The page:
Have you ever seen someone do a super-man over their handlebars? It’s not pretty. Unfortunately, this is a pretty common bicycle accident and it can have dire consequences: broken collarbones, bloody faces, and worse.
Most over-the-bar occurrences happen due to grabbing a little too much front brake. Knowing this, Guardian Bikes was founded with the goal of stopping brake-related accidents.
Their bikes are made with a unique, proprietary “SureStop” braking system. This system ensures that power is applied efficiently to both the front and rear brake.
Instead of pulling both a right (rear) and left (front) brake lever, kids simply pull one brake lever that activates both the rear and front brakes. (Well, there’s a little bit more to it than that, but you can read more below if you want the nitty-gritty). The cliff’s note version is that the brake system does an excellent job of preventing brake-related accidents.
For kids that are brand new to hand brakes or who don’t have great eye-hand coordination, we HIGHLY recommend the Guardian kids bikes. They are also great for parents who worry about bicycle safety and want to have peace of mind that they’ve done everything they can to protect their child.
Review in a Nutshell
- SureStop brakes prevent braking accidents
- Grip shifter is easy to operate and intuitive for young kids to learn
- Durable steel frame
- Easy assembly that even the mechanically-challenged can handle
- Excellent customer service
- Heavy when compared to bikes in the $400-$450 price range
Price & Where to Buy:
- $339 at GuardianBikes.com*
Guardian Kids Bikes Video Review
Sure Stop Brake System: A Safer Way to Brake
The real differentiator for the Guardian bikes is their proprietary SureStop braking system. If you want this technology for your child, these are the only bikes that have it. If it sounds familiar, it might be because you saw it on the TV show Shark Tank.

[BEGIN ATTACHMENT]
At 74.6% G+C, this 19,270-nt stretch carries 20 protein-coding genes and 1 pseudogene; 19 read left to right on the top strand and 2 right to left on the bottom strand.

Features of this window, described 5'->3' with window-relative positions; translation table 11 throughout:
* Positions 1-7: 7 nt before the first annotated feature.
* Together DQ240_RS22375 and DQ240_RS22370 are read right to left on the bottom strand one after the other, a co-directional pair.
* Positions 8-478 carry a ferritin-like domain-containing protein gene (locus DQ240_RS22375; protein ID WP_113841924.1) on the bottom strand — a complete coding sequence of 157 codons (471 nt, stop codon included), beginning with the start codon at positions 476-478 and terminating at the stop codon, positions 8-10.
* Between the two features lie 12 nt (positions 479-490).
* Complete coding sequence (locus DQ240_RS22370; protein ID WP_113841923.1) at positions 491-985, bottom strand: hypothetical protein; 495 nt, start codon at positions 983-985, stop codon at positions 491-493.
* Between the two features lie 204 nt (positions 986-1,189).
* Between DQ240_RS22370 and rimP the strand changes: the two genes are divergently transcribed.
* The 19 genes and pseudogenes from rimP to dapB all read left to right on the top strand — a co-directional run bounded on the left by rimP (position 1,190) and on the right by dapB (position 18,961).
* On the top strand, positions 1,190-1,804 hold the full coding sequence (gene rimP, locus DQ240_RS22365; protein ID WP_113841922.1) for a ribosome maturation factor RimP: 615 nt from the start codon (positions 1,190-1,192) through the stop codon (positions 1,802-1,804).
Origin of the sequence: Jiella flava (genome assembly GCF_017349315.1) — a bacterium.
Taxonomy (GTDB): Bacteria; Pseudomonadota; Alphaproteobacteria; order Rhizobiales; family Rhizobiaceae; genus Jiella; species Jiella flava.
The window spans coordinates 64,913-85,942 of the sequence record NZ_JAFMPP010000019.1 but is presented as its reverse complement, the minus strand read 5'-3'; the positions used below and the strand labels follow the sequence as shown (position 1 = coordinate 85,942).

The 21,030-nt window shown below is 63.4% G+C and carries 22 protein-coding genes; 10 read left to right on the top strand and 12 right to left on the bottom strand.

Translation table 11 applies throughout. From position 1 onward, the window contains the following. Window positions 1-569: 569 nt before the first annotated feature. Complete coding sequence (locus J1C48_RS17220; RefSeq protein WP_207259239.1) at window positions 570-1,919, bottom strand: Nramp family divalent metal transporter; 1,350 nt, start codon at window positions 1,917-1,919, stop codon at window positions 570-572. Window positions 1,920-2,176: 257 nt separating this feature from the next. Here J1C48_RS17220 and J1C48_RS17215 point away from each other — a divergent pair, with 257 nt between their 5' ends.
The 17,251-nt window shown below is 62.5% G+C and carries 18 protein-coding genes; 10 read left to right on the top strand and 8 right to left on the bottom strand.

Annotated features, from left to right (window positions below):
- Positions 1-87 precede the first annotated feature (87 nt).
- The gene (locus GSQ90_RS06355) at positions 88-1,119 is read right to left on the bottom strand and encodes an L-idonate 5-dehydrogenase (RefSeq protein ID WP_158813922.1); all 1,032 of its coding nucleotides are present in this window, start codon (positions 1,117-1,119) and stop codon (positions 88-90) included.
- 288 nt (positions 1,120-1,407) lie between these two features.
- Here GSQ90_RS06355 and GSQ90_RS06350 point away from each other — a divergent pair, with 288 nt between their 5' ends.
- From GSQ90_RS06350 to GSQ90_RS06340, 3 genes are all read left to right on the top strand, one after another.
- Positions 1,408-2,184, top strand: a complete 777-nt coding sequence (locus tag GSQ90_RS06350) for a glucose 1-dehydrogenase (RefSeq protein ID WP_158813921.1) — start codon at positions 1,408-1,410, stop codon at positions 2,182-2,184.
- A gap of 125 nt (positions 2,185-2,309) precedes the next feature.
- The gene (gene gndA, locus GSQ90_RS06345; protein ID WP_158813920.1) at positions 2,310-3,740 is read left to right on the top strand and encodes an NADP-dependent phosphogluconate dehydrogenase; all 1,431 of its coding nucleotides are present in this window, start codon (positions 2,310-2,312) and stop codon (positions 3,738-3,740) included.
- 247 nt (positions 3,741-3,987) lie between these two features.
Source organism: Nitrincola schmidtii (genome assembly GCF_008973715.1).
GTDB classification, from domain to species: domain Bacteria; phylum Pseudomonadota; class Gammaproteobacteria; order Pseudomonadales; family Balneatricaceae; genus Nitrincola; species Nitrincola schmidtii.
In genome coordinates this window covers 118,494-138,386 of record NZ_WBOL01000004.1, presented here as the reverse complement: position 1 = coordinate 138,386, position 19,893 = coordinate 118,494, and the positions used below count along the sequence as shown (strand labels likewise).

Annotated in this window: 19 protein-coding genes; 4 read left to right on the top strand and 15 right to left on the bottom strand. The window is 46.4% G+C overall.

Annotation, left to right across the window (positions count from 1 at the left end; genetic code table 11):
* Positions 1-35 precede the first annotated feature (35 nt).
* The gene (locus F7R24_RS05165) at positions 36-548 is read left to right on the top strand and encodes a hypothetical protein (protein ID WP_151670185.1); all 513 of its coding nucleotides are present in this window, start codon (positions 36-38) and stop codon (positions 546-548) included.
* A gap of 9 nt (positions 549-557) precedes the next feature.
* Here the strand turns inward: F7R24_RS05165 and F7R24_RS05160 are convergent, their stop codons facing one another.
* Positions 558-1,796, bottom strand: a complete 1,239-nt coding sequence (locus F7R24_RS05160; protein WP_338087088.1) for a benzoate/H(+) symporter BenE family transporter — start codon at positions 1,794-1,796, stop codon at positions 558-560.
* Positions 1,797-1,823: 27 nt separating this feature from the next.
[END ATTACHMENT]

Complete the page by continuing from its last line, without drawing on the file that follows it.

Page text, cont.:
The braking system is activated by a single brake lever mounted on the right side of the handlebar. Having only one brake lever rather than two is particularly helpful for kids who struggle with coordination or who get easily frustrated on the bike.
The single brake lever activates the rear brake. The force to the rear wheel, in turn, activates the front brake. This works better than a single brake lever that is wired to both the front and rear because it takes into account the positioning of your child’s weight on the bike.
Not only does this braking system avoid over-the-bar accidents as mentioned above, it also helps kids stop faster and maintain traction even in wet weather. In fact, if you live in a rainy area (Seattle for instance), the Sure Stop braking system makes even more sense.
For more information on the Sure Stop braking system, this video helps explain.
Before leaving the topic of braking altogether, I did want to mention the brake lever itself. My 5.5-year-old who has tiny hands, did find it difficult to reach the lever. Our 7-year-old tester had no problem.
The reach on the brake lever is adjustable via a screw. Make sure to take the time to make sure it is set up properly for your child’s hand. Even so, the positioning of the grip shifter makes it so that kids have to reach at a bit of angle to manage the lever.
Because the braking system doesn’t require a lot of force, I don’t think this is a deal breaker. Still, it is something to think about especially for younger kids with small hands. They may be better off on the single-speed version that doesn’t have a grip shifter to get in the way.
Two Size Options
Guardian offers their 20″ bikes in a size “small” and size “large.” The two different frame sizes allow a larger range of kids to fit on their 20″ wheel offerings.
The 20 inch small bike has a singlespeed drivetrain, while the 20 inch large bike has a 6-speed drivetrain.
Quality, Easy-to-Operate Drivetrain and Shifters
Most kids being introduced to a 20″ bike have never operated gears before. And let me tell you–learning to use gears can be a bit tricky when you are 5 or 6 years old.
That’s why I appreciate the grip shifter on the Guardian 20 Large. Compared to trigger shifter, grip shifters tend to be much more intuitive and easier for little hands to operate. My 5.5-year-old, who is accustomed to shifting but had never used a grip shifter before, got the hang of it quickly and had no problem moving the chain between gears.